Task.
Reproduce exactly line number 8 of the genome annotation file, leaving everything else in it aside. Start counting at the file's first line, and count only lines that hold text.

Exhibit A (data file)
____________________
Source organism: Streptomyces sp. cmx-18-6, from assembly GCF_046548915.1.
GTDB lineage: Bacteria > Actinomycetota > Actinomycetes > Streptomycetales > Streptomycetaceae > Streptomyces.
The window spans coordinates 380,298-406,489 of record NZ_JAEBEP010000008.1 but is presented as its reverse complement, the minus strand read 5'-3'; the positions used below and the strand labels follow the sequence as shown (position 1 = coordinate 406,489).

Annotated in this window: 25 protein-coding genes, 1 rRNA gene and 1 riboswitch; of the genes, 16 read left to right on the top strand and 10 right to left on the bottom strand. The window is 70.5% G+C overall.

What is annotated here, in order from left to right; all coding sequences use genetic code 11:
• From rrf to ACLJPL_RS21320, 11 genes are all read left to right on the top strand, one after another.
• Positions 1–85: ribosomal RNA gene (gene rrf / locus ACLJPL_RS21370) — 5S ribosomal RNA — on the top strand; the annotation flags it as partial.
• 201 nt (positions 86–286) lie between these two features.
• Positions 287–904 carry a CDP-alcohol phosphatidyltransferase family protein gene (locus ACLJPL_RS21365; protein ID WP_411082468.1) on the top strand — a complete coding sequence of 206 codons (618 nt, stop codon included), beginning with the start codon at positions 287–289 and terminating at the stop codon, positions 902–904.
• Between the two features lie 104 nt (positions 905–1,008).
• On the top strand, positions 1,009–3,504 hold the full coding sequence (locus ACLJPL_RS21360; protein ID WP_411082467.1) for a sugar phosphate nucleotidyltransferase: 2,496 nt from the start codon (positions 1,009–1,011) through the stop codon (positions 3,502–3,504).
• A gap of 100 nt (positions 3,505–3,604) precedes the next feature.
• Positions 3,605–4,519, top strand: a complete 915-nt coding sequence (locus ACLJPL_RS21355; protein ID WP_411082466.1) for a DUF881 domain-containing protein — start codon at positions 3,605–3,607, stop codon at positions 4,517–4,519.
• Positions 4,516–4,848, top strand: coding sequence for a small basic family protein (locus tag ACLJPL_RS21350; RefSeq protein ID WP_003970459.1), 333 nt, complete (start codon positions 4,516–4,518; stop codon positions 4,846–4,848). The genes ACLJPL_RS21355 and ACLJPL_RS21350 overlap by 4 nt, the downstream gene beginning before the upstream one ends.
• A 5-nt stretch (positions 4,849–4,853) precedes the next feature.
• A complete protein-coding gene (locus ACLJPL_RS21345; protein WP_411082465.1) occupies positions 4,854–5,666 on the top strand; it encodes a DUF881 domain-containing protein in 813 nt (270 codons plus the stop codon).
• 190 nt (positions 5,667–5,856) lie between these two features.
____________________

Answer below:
• 201 nt (positions 86–286) lie between these two features.